This image search database is out of this world with 140,000-plus NASA photos

nasa laucnhes new image search as11 40 5875 large
NASA / Johnson Space Center

Searching for an image that’s out-of-this-world just got a bit simpler. On Tuesday, NASA launched a searchable database covering the agency’s best photos, graphics, videos and even audio files of space exploration.

More than 140,000 assets are available from the new search engine and NASA says more will be added to the database on a regular basis. Need a shot of Mars? How about a black hole? The new search engine has the expected search bar to type in what you’re looking for, but then results can also be refined by specifying what years you want to search through and what type of media you are looking for. The layout can be either a list or gallery view and will automatically adjust to your screen size.

The new image search also includes EXIF data for digital files, including the software used to edit the photo, when it was modified and often, what telescope or camera the image was shot from. Images can also be shared directly to social media.

nasa laucnhes new image search screen shot 2017 03 29 at 10 13 31 am copy

The searchable database includes both recent and historic photos, with the date slider allowing users to search back as far as 1920. Along with photographs, the database also includes graphics ranging from diagrams to theoretical representations of what the Milky Way might look like from outside the galaxy.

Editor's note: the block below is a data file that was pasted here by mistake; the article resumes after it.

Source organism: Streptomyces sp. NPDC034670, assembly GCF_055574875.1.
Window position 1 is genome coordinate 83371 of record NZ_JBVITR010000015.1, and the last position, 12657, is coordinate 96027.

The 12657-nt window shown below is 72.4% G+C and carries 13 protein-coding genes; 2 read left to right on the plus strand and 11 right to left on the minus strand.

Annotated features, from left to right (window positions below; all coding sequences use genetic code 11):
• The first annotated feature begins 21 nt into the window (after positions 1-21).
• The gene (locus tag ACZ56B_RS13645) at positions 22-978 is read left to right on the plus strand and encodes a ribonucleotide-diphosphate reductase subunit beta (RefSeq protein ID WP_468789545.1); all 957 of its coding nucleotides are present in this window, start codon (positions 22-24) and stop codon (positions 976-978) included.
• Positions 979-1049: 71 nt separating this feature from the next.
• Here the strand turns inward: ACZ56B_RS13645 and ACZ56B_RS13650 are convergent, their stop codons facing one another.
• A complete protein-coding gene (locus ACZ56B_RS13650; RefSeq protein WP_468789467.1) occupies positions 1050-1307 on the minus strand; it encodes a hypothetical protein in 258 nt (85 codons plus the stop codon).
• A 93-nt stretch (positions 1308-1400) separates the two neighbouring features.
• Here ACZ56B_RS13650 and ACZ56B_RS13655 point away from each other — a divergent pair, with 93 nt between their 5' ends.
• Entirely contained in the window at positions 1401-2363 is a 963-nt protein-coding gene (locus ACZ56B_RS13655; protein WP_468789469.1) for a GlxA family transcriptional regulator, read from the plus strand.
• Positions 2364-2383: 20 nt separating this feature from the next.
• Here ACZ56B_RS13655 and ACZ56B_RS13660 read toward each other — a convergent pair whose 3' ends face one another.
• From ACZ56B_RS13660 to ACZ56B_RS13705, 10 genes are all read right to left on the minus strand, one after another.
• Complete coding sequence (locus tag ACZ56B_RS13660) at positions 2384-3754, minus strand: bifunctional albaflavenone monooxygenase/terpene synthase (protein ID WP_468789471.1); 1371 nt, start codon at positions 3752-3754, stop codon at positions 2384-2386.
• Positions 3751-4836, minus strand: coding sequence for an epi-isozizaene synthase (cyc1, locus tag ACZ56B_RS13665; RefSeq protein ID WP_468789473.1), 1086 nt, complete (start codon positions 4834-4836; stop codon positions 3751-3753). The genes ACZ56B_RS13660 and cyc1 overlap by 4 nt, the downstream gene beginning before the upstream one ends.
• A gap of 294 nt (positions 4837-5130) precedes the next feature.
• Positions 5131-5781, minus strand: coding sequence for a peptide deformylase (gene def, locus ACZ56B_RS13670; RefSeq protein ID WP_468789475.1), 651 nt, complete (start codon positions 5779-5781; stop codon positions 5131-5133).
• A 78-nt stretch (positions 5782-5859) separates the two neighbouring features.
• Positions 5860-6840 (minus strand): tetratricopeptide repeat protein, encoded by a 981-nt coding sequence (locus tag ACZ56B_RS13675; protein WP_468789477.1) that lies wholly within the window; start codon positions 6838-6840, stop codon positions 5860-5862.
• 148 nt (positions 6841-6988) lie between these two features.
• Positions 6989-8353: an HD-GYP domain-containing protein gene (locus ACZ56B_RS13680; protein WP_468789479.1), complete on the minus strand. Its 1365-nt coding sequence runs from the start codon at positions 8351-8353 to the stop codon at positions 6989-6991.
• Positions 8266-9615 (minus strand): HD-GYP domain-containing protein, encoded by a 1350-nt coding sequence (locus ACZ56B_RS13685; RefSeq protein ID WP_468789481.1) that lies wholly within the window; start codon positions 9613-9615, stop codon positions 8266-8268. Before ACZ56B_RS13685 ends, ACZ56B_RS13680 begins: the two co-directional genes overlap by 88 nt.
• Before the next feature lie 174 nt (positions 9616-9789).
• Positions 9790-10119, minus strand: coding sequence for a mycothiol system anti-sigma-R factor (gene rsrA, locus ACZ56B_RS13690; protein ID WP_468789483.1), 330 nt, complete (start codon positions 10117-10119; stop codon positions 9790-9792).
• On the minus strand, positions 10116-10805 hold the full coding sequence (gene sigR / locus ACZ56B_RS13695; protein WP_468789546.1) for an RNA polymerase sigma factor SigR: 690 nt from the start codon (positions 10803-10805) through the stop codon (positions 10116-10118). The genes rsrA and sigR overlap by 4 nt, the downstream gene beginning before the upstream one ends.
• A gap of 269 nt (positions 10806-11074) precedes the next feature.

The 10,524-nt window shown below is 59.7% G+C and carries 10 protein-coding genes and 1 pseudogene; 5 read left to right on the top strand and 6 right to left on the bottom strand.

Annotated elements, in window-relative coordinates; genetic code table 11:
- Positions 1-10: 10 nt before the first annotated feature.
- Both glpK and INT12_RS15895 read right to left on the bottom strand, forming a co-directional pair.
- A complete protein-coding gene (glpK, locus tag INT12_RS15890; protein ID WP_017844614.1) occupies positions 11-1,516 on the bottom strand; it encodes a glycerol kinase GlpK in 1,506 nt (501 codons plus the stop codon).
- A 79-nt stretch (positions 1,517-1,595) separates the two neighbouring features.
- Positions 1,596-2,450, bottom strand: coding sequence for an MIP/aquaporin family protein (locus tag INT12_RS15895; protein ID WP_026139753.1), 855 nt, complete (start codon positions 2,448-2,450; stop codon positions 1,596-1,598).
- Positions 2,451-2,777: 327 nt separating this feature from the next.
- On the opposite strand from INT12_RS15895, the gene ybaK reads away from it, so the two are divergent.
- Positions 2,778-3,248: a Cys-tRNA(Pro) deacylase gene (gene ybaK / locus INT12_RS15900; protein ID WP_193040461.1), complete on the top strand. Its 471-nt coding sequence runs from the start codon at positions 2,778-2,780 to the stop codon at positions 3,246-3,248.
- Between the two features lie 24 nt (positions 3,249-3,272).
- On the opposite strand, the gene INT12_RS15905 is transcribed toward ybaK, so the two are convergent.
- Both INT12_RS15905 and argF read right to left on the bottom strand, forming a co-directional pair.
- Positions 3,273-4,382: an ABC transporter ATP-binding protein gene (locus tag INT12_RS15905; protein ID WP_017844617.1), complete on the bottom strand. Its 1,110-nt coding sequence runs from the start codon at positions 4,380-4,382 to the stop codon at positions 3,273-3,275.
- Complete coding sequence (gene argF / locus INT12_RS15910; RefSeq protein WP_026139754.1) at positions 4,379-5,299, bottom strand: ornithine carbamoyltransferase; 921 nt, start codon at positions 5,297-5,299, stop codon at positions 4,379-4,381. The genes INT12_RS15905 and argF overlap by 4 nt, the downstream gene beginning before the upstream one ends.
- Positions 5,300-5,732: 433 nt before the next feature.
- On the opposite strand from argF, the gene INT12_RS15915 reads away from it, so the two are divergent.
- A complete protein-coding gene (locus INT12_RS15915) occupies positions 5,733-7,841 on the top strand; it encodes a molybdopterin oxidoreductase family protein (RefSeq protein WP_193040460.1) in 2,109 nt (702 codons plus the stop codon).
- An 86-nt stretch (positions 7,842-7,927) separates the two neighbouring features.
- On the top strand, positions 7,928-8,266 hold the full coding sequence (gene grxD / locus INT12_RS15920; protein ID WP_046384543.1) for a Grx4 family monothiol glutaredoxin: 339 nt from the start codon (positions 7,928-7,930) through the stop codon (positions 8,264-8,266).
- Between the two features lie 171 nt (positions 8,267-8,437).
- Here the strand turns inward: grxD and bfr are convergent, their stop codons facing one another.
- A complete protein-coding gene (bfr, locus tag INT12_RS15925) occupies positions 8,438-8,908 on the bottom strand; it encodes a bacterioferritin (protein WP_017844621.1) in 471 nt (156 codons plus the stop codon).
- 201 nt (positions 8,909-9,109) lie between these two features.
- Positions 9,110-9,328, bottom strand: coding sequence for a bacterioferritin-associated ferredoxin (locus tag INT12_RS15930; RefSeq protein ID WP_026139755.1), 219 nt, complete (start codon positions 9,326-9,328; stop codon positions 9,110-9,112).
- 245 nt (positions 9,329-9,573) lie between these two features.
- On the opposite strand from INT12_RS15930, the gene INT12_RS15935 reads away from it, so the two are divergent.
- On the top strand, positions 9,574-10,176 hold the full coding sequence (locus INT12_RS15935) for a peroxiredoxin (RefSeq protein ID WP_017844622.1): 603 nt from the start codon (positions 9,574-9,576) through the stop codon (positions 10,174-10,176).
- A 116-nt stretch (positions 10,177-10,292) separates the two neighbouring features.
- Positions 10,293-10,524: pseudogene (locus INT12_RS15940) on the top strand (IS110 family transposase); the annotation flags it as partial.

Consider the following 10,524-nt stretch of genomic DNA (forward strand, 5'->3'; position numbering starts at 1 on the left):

Since works from the U.S. Government, by law, cannot be copyrighted, this massive search engine is in the public domain, making the assets free to use from school research papers to website images, with image credits (images by contractors are an exception). Images can be downloaded in high resolution or smaller web-friendly sizes and the caption can also be downloaded.

The new database replaces the older NASA Multimedia Search, which now turns up as a 404 error, with more usable features like automatically adjusting the screen size from smartphone to desktop. NASA says the new database is not all-inclusive but represents the best material and will be updated on a regular basis.